While I was thinking about ways to kill time, Kumar (second Kumar, let me call him TVS Kumar) flagged down a speeding truck which was heading towards Vandavasi. He asked us wait for him near the bus stand till he comes there by his TVS moped. Truck cabin was full with passengers & we had to climb to the trailer of the truck. The truck was going empty after unloading sand and was full of dust. Before we were able to settle down, soul of Michael Schumacher got into the truck driver’s body and we were speeding towards Vandavasi. We got down from the truck with dust covered all over our body, just before the city limits as it was taking a deviation. By the time we got cleaned ourselves, TVS Kumar came on his moped. Asked him for directions to the bus stand, thanked him for the help and started walking towards the stand. After two minutes, he came back and told about another old Jain temple very near to Vandavasi. Kumar the guide translated whatever TVS Kumar said. I came here by chance & don’t know when I will be here next time, I thought. Hence, decided to visit the place. TVS Kumar offered to takes there on his moped.

All three of us on that 50CC moped, started towards the place (forgot the name, sure it’s tongue twister) which was around 6-7 KMs from Vandavasi. The moped broke-down and we were still some 1-2 KMs to the place. Kumar the guide & myself decided to walk to the temple while TVS Kumar started fixing the moped. We reached the temple tired. Spent a good half an hour in that peaceful place. TVS Kumar came tottering on the moped. We sat there for another 30-40 minutes talking. TVS Kumar was talking continuously about the rotten politics & politicians of Tamil Nadu, with Kumar the guide as translator. TVS Kumar had a good sense of humour (I was able to understand a bit of his humourous comments) & was a fun-filled conversation.

It was time for me to leave. Reached Vandavasi on the moped riding triples. Exchanged our phone numbers, thanked both. Bid adieu to both the Kumars. And we parted – TVS Kumar to his home, Kumar the guide to Arahantagiri by bus & to me towards Chennai. Reached home by 1AM, tired after an adventurous journey.

PS: I lost all the photos of this trip when my hard-disk crashed. I know its long & boring, without photos.

PPS: TVS Kumar called me after a couple of months to invite for his marriage. He even took my postal address & sent the invitation. But, I couldn’t make it to his marriage 🙁


  1. Who says its boring ? Very interesting recount it is. Sometimes we are lucky enough to get those kind of friends. Isn’t it ?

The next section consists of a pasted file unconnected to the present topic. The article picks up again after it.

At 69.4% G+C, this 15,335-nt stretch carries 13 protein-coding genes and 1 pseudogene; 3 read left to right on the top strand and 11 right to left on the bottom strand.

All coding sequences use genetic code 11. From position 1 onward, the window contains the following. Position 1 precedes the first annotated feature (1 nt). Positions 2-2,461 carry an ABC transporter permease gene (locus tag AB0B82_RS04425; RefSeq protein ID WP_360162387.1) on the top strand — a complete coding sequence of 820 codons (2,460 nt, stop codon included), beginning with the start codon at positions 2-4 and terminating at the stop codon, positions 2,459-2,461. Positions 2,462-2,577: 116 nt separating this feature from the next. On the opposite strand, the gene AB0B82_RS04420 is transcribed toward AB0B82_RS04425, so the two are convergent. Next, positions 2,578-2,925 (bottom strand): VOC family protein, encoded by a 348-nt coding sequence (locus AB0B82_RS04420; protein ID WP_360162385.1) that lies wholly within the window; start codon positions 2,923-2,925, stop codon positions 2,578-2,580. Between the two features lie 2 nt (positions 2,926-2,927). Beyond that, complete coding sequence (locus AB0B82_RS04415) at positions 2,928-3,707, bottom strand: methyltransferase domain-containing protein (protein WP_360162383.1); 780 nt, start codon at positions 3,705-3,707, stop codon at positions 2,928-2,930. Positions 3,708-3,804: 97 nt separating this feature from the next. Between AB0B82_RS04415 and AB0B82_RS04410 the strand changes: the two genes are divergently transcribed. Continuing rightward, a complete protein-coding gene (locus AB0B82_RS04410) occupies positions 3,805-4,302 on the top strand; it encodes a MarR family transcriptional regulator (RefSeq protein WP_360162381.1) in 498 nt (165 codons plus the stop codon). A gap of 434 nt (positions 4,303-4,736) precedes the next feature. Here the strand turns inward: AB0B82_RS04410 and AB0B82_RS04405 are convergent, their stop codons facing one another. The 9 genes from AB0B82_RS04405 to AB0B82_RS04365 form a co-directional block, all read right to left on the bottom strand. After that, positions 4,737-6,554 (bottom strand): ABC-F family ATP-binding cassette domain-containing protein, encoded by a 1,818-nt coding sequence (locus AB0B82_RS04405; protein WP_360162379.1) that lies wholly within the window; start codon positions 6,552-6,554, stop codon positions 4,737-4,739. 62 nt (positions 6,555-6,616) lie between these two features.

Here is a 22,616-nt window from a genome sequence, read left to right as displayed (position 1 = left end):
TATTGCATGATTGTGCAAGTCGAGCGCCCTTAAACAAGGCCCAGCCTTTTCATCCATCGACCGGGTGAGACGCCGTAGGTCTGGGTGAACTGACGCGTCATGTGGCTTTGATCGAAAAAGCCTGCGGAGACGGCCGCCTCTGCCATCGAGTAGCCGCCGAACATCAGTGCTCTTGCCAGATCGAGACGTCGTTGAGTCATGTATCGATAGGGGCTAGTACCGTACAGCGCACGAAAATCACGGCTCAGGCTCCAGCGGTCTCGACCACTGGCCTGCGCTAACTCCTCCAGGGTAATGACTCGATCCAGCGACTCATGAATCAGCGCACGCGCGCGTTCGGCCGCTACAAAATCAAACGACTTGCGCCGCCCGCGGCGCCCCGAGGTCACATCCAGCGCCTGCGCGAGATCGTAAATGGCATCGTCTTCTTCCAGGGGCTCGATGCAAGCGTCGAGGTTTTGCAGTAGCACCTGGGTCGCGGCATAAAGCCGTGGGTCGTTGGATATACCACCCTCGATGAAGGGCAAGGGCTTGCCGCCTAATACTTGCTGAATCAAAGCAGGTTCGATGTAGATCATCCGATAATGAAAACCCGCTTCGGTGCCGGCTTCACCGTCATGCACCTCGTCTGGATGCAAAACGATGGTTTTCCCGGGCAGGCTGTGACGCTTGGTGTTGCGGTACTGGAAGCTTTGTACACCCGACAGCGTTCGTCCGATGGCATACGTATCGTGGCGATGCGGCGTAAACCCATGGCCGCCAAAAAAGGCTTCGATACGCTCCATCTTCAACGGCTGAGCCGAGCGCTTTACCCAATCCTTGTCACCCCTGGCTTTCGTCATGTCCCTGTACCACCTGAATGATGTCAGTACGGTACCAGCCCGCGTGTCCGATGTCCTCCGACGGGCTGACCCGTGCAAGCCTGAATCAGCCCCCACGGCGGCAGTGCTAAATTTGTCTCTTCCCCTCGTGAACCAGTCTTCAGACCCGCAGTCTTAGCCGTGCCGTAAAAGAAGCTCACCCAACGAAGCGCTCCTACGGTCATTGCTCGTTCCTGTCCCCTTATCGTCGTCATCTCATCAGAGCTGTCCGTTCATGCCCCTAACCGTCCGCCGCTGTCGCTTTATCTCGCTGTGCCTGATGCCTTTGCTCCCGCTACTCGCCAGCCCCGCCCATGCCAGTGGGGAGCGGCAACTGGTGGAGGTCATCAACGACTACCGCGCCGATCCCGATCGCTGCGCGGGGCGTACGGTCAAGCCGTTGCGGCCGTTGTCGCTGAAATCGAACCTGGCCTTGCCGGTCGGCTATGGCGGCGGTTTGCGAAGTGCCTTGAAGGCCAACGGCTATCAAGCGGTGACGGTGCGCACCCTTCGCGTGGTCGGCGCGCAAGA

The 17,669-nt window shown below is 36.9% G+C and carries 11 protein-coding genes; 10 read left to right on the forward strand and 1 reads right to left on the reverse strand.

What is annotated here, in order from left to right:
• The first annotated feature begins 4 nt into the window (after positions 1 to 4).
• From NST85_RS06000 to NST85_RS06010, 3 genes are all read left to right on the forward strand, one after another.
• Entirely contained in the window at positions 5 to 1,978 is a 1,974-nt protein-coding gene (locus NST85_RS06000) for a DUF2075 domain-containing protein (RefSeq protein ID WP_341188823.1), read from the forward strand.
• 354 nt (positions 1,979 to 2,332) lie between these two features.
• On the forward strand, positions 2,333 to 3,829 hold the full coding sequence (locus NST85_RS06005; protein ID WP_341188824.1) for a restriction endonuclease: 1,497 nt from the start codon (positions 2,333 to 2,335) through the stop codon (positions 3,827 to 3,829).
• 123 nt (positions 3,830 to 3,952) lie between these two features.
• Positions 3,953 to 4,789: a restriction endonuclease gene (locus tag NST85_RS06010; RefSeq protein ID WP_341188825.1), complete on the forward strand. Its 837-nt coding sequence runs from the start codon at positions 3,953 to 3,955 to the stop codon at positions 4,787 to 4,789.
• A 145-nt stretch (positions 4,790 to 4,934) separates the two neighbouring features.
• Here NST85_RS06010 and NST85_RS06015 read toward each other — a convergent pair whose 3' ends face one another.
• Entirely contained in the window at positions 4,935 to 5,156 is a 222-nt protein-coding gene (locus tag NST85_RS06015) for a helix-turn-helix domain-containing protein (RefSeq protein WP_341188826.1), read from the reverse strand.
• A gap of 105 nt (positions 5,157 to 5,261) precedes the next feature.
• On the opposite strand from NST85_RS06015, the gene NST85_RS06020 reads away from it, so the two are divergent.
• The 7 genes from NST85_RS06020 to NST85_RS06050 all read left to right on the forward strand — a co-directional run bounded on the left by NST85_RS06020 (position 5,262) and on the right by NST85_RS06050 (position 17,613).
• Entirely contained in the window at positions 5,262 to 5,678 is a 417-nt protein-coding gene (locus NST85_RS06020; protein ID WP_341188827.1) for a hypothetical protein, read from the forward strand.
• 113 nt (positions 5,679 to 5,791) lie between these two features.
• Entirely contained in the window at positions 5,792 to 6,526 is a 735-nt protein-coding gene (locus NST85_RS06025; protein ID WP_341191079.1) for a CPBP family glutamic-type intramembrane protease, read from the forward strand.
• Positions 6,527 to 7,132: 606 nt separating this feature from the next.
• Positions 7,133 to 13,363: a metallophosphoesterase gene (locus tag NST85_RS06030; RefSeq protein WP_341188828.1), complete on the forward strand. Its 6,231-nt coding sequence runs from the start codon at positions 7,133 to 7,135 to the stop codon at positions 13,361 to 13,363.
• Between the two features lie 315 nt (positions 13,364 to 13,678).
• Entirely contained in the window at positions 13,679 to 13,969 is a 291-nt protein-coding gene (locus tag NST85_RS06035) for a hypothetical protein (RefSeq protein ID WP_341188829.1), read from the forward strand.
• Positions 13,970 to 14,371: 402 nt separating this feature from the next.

And yes, not only in Tamil Nadu, the language is a problem everywhere especially for us North Indians.

    Nice post !

  2. That was a very cool account! Wow, what an experience! Travelling alone is so much more fun sometimes 🙂

    And yes, I second Arun’s questions 😉

    Btw, I lived in Tamilnadu for 1.5 years, and the first thing I did was learn to write and read Tamil — after that I could go around the whole state with ease – just read the boards on the buses and travel! 🙂

  3. Beautiful recap, Prashanth. It was a virtual journey for me…enjoyed every bit. Thank you for sharing this.

  4. When we travel to unknown places and get in troubles there, God will help us, in the form of some mortals. In your case, TVS Kumar and another guide Kumar. And for me, it was Ramappa master living in an unheard remote corner of Karnataka. These experiences strengthen us to live life with contention.Bravo Prashanth. It was not boring at all and pictures are not necessary when words can explain it better, I guess.

  5. Thanks Cuckoo. Yes I was lucky to get those two Kumars that day 🙂

    Arun, though its been 3 years, the details of that venture is fresh. I can give you the details even when you wake me up from the deep sleep… 🙂

    Thanks Rcon.

    Shruthi, thanks. Thats what I did after that trip. I learnt reading & writing Tamil. Even now I can’t speak that langauge, but I can read it.

    Thanks Vani & Srik.

    Srik, thanks for the link of your lone venture. Will go through that when free.

  6. I never thought I would see the native village of my friend will appear on the blogs. Even though I have visited it long back when we were in our college days, never thought of posting it as a blog. In an interesting twist you (Kannadiga) are exploring Tamilnadu and me from Tamilnadu trying to explore Karnataka 🙂 Kudos India. We should be really proud of our diversity.

    Thanks for a nice post Prashanth.